11 November, 2021
The 10-tonne stone, placed outside 3CSSB headquarters, is a tangible reminder of the role the unit often plays in the South Island during times of disaster, and this particular stone has also created a link with iwi.
Since the Christchurch earthquakes, 3CSSB has played a leading role supporting communities across the Canterbury region and more widely within the South Island. This year has been no exception. In July, soldiers from 3CSSB deployed to Westport on the West Coast following severe flooding to assist with the evacuation of more than 800 properties and 2,000 residents in the area. Only six weeks earlier, the unit responded within the Canterbury Region to severe floods, aiding in evacuations and the delivery of critical aid supplies. Today it continues to play the leading role in the region as the OP Protect Task Unit SOUTH HQ.
The 3CSSB initiative is inspired by the spiritual anchor stone of the NZ Army (Maumahara Kōhatu) on the National Army Marae at Waiouru. On the Marae, visitors are asked to pause and reflect on those who have gone before. It is said that those that touch it, infuse it with their life force or mouri. ‘Pukeatua’ is now the spiritual anchor stone for 3CSSB members, past and present. During the dedication ceremony those who participated were invited to pass their mouri into ‘Pukeatua’.
In his address to the group Commanding Officer 3CSSB, Lieutenant Colonel Marcus Linehan discussed the journey to find the right stone (Kōhatu). Originally the previous RSM, WO1 Leon Whitelaw started the search, looking to Kaikoura where the unit played a critical role in the aftermath of the 2016 earthquake. However, when Staff Sergeant Nathan Turner was subsequently given the challenge of finding a suitable rock, the search turned to the Port Hills in Christchurch where the February 2011 earthquake caused numerous rockfalls and landslides.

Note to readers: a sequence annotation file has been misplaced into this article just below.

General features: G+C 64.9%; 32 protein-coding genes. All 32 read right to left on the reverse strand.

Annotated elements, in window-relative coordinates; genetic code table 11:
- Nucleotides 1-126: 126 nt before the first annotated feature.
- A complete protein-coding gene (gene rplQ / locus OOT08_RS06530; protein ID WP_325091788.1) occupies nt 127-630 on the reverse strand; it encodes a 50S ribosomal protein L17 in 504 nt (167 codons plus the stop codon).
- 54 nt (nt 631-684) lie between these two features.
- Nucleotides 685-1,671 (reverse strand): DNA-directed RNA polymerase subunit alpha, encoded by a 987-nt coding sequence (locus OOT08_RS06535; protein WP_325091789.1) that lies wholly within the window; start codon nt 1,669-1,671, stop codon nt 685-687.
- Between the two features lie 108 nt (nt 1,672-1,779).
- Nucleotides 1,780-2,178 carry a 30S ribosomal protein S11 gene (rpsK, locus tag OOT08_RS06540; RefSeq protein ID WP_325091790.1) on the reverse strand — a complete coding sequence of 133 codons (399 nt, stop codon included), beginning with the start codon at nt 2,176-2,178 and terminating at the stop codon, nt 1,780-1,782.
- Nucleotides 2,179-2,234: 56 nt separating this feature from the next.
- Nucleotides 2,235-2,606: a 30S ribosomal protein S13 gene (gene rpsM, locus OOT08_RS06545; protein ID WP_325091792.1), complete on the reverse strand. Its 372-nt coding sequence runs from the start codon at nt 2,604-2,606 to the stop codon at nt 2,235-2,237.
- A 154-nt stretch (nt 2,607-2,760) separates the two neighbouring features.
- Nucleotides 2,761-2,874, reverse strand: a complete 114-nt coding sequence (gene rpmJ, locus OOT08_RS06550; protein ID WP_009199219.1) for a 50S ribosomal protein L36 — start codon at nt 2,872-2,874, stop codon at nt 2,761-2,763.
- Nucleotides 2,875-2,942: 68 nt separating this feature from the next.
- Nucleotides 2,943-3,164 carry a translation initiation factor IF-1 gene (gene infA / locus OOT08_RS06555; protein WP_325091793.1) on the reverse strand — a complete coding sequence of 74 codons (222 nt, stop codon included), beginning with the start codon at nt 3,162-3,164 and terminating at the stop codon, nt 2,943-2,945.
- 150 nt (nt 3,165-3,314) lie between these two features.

Working closely with Christchurch City Council, their park rangers identified multiple rocks that could potentially serve as the unit’s anchor stone. One stood out from the rest given it had captured particular media attention at the time of the quakes by partially blocking the route over the Port Hills to Lyttleton. The rangers said there “is one rock on Dyers Pass Road but good luck moving it.” SSGT Turner engaged with the local iwi, Ngāti Wheke of Ngāi Tahu, to seek their blessing for the stone to be moved to Burnham Military Camp, while the council assisted with the logistics of the move given the significant road hazard the rock created.
LTCOL Linehan says that initiating this dialogue with Ngāti Wheke has been a significant step towards 3CSSB and Burnham Military Camp reconnecting with local iwi and that leaders have a responsibility to maintain those connections.
“Iwi played a significant role in our process to find an appropriate anchor stone. This koha given from the heart will remind us of that connection with iwi and our responsibility to be there for them in times of need,” ~ LTCOL Linehan
Attended by representatives from Ngai Tahu, Rapaki Marae, and soldiers from the unit, Te Kōhatu Pukeatua was officially blessed by Māui Stuart of Ngāti Wheke. The ceremony concluded with a haka performed by the soldiers of 3CSSB led by PTE Ion in recognition of this koha from Ngai Tahu.